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RICHMOND—Governor Ralph Northam today announced he has signed 49 new pieces of legislation into law, including measures to expand the definition of “hate crime” and increase protections for transgender students in public schools.
Additionally, Governor Northam signed legislation that gives localities more authority over their communities, including House Bill 1101, enabling them to adopt affordable housing dwelling ordinances and House Bill 696, enabling localities to prohibit discrimination on the basis of sexual orientation or gender identity.
The Governor also signed Senate Bill 50, sponsored by Senator Lionell Spruill, Sr., to ban discrimination on the basis of hair. This bill is identical to House Bill 1514, which was previously signed by Governor Northam.
School Policies for Transgender Students
Governor Northam signed House Bill 145, sponsored by Delegate Marcus Simon and Senate Bill 161, sponsored by Senator Jennifer Boysko, which will require the Department of Education to develop model policies for elementary and secondary schools on how to address common issues involving transgender students, using evidence-based information and best practices. These model policies will address how schools can ensure they treat transgender students fairly and respectfully. School boards must adopt such policies for the 2021-2022 school year.
“In Virginia, we fully expect our schools to treat all students with the dignity and respect they deserve,” said Governor Northam. “This bill represents an important step towards making Virginia more welcoming and inclusive. I’m grateful to Senator Boysko and Delegate Simon for carrying this legislation, and I’m pleased to sign it.”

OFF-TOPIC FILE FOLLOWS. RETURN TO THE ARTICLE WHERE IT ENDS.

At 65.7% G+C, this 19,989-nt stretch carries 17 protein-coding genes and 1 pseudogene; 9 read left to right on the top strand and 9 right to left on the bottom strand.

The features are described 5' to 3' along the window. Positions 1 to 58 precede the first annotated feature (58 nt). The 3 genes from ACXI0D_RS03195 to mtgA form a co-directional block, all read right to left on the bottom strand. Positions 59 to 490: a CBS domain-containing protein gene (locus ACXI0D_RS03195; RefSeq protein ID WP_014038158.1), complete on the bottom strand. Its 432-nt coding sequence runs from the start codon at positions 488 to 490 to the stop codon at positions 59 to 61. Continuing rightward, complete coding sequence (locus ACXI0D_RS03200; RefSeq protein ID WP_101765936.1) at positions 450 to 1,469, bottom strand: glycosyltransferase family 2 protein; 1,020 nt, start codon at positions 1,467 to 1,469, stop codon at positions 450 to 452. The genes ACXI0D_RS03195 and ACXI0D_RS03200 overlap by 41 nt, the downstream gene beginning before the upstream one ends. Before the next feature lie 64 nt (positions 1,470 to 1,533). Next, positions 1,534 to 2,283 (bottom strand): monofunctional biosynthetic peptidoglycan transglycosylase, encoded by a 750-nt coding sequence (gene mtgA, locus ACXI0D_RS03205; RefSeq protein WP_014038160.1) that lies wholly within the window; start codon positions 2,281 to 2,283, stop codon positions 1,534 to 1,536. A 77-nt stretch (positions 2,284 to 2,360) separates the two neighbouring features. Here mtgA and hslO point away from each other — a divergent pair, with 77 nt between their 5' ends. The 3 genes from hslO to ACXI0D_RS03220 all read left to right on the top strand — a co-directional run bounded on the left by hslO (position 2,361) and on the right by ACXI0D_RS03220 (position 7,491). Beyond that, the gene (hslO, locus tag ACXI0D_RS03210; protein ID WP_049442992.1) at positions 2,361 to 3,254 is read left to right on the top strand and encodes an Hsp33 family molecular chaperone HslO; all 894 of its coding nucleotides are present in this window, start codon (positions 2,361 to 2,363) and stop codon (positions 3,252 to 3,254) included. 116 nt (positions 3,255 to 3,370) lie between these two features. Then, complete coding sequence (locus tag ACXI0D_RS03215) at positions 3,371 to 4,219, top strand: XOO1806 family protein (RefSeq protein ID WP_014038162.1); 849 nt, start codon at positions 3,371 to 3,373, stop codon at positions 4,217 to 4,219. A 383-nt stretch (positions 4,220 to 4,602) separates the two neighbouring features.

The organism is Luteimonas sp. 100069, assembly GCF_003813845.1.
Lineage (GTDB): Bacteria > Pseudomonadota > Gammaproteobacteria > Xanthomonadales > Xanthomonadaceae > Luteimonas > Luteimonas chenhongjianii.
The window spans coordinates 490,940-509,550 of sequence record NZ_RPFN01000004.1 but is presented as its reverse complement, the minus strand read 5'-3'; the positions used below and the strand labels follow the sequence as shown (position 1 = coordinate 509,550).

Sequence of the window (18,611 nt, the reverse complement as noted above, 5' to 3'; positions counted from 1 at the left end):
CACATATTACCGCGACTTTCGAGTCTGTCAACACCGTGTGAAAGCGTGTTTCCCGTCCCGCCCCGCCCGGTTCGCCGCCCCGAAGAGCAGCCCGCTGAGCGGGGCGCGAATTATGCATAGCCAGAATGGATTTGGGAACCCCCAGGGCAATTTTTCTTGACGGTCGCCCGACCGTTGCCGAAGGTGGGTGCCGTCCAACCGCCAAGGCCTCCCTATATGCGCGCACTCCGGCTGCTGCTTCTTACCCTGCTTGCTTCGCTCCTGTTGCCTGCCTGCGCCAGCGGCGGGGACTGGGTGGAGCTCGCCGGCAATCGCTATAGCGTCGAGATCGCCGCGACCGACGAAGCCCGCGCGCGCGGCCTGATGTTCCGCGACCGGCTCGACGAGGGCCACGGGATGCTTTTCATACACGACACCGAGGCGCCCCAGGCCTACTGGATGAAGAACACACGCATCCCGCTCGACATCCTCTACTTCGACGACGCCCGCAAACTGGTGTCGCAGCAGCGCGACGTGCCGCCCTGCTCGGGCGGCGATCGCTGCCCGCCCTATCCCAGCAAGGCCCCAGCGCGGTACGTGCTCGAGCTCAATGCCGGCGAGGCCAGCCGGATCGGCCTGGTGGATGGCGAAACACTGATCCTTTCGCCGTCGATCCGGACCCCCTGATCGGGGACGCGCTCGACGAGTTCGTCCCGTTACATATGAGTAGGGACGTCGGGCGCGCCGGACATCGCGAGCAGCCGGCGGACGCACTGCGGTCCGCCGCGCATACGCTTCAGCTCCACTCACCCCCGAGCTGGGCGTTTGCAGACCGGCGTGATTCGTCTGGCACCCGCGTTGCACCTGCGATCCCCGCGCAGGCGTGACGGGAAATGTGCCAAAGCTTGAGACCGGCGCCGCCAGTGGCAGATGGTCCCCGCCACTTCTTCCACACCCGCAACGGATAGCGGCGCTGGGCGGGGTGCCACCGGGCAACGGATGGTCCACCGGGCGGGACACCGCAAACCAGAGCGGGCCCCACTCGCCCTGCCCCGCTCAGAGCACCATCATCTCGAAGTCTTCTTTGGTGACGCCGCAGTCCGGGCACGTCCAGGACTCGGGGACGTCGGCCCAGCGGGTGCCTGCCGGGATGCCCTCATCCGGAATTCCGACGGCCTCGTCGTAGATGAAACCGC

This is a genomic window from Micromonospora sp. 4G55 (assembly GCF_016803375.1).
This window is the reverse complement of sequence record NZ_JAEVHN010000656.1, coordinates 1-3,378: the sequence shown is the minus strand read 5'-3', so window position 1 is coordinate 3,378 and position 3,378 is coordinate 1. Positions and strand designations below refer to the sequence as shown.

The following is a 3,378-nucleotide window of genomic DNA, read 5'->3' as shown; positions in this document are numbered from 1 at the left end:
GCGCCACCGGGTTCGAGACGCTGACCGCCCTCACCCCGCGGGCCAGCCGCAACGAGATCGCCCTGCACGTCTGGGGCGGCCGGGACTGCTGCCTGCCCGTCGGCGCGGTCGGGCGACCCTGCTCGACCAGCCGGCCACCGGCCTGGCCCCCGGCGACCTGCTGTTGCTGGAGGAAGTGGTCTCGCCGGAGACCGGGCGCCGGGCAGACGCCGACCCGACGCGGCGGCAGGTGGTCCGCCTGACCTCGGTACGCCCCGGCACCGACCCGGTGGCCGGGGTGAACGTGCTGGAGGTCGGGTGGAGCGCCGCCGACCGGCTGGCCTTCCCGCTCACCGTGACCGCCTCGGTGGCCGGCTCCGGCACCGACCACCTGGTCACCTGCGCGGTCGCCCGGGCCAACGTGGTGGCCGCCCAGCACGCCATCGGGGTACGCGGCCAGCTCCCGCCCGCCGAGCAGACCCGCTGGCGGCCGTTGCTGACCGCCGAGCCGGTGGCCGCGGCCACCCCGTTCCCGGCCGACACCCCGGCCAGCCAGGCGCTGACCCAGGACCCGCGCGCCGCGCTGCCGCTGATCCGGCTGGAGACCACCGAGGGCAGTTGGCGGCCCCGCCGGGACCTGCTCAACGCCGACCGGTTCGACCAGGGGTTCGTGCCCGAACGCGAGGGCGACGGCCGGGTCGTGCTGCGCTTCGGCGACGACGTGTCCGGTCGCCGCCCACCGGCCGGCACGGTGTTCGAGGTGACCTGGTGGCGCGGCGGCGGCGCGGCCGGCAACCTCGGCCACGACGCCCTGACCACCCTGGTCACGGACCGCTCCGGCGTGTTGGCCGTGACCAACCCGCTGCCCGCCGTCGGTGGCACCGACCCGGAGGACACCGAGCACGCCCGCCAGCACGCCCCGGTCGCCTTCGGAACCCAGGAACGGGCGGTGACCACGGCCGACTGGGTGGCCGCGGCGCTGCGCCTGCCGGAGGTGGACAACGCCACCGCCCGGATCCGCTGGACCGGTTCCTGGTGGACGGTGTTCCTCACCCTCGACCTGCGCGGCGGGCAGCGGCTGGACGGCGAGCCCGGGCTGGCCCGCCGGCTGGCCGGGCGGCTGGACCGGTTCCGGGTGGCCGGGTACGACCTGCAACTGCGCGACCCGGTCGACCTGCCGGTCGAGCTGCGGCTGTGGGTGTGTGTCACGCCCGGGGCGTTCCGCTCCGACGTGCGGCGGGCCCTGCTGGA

“All Virginia students deserve to learn in a safe, healthy, and welcoming environment,” said Senator Boysko. “I was proud to carry this incredibly important bill, and I’m thrilled to see it signed into law.”
“It is past time we put in place comprehensive policies to protect Virginia’s transgender students,” said Delegate Simon. “This bill will ensure the safety and dignity of all students in Virginia, regardless of how they identify or where they live.”
Policies for Police Body Cameras
Governor Northam signed House Bill 246, sponsored by Delegate Mark Levine that will establish transparent policies for how police departments should use body-worn cameras and maintain and store records from those cameras.
“Body-worn cameras provide important evidence and context, especially when the facts of an interaction between an officer and a member of the public are in dispute,” said Governor Northam. “Model policies will help ensure public input across the Commonwealth and will increase needed transparency in our criminal justice process.”
“Police-worn body cameras protect both law enforcement and the citizens they interact with,” said Delegate Levine. “With transparent policies for the use of body cameras, we will help increase accountability and build stronger relationships between law enforcement and the citizens they serve in communities across Virginia.”
Reporting Hate Crimes